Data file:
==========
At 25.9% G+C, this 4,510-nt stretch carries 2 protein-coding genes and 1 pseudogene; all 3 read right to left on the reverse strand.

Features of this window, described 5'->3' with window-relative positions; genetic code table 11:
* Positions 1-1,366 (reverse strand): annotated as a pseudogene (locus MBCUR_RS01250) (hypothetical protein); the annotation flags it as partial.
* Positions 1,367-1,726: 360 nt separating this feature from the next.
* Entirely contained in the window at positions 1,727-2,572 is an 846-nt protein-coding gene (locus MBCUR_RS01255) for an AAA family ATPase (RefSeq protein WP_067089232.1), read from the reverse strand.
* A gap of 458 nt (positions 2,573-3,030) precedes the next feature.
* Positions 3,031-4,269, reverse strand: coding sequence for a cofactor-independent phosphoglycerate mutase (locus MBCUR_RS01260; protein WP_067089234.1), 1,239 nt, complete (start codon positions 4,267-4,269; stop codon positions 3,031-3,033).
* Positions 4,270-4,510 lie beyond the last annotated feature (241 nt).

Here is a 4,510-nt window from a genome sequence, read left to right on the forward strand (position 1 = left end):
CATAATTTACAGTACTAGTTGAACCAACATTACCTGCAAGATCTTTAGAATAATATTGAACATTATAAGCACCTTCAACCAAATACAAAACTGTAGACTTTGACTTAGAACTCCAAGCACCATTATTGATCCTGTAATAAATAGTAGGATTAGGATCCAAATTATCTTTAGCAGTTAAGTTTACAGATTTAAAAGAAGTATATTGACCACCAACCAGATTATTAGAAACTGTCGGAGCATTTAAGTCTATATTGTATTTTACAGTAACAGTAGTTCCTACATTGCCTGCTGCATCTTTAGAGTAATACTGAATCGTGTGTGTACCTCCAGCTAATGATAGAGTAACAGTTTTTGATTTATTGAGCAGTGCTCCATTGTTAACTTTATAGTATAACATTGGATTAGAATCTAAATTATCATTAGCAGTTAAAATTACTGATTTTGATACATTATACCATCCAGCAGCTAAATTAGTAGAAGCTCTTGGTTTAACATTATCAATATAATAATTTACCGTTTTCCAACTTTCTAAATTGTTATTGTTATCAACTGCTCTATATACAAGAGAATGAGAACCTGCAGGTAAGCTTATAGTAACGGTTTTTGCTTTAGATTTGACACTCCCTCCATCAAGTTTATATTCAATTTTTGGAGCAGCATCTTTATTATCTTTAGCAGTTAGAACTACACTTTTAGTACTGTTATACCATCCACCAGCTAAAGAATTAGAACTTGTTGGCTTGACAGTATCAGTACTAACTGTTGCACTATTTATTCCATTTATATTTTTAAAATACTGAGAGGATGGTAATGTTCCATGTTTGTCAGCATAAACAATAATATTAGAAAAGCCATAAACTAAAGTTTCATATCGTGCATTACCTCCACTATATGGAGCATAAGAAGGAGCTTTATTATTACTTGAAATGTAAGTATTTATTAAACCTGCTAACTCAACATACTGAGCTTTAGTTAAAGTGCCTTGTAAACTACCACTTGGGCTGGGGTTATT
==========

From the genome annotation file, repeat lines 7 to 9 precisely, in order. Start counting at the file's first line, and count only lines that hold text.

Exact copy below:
* Positions 3,031-4,269, reverse strand: coding sequence for a cofactor-independent phosphoglycerate mutase (locus MBCUR_RS01260; protein WP_067089234.1), 1,239 nt, complete (start codon positions 4,267-4,269; stop codon positions 3,031-3,033).
* Positions 4,270-4,510 lie beyond the last annotated feature (241 nt).

Here is a 4,510-nt window from a genome sequence, read left to right on the forward strand (position 1 = left end):